Despite the mixed evidence on mental health and social well-being, consistent across studies were reports of discrimination which contributed to the development of emotional problems and aggressive behaviours. Children’s experiences with racism and discrimination deteriorated their self-esteem, leading to feelings of social isolation, and subsequently discouraged them from seeking professional assistance for physical or mental health concerns.41 65 Discrimination experienced by parents impacted immigrant children through the restrictions of opportunities available to their parents who balanced multiple low-wage jobs to meet material needs, leaving less time to nurture the development of social and emotional well-being in their children.65 Additionally, mental health in immigrant youth was also impacted by parental experiences with resettlement, parental mental health and parenting approach.65 81 The literature thus demonstrates that immigrant children’s experiences are not entirely independent from their parents’, nor are they isolated from the broader contexts of their migration. Factors which affect the health of immigrant parents are also implicated in their children’s health outcomes, most notably, in terms of health access and informed decision-making. This underscores the importance of a global perspective that accounts for children’s needs as separate, yet nested within their parents’ circumstances.65 83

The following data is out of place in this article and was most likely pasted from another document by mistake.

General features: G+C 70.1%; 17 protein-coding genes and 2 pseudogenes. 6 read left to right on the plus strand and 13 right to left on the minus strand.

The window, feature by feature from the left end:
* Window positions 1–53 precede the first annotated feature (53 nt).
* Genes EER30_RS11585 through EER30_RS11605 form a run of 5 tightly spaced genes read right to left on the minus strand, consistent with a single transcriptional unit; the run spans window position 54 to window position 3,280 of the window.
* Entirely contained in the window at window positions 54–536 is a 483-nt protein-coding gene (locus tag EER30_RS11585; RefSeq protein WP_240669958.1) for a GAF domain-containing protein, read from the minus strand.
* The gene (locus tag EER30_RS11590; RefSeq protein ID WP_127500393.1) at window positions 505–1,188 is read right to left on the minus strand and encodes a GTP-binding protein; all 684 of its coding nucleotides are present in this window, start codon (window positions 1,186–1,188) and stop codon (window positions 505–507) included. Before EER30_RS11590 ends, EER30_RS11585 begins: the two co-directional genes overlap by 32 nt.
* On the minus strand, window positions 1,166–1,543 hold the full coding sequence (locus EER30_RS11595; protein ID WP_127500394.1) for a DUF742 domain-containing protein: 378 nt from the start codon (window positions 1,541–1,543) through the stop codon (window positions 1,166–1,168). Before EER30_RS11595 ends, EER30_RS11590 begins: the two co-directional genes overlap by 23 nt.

Our findings highlight a number of systemic barriers that impact healthcare access for immigrant children and are echoed in a recent qualitative study on healthcare access for immigrant children in Canada.90 Social determinants of health such as education, employment, income, housing and food security, gender, social security and belonging have a pronounced influence on the health of immigrant populations.95 In addition to encounters with discrimination, immigrant populations in Canada experience access barriers related to culture, socioeconomic status, communication, knowledge and the structure of the healthcare system.98 Furthermore, language barriers, cultural discordance and challenges with acquiring information serve as deterrents to accessing many institutional systems such as primary care, mental health services or specialised care services for children with disabilities, asthma or cancer.65 90 99
The studies analysed in our review primarily focused on those aged 13–18 years, highlighting a significant lack of research on preteens and preschool-aged children despite how vital these years are to long-term health and well-being.4 Research on this population should focus on strategies to improve the health of refugee children, especially in terms of nutritional deficiencies, oral health and eye health due to their disparate outcomes in these areas.22–24 26 29–33 38 39 54 The extent of health coverage for refugee and undocumented migrant children is unknown, and little to no research has been done on the children of international students and transient foreign workers. It is also concerning that little research focuses on the health of immigrant boys; furthermore, none of the articles identified in our review addressed the health of immigrant children identifying as lesbian, gay, bisexual, transgender or queer. This is a missed opportunity to understand associations of gender and health, especially since gender has been identified as an important demographic factor in the health outcomes of immigrant children.70 83 For greater inclusivity and thorough consideration of intersectionality in research on immigrant child health, diverse gender categories need to be considered in future inquiries.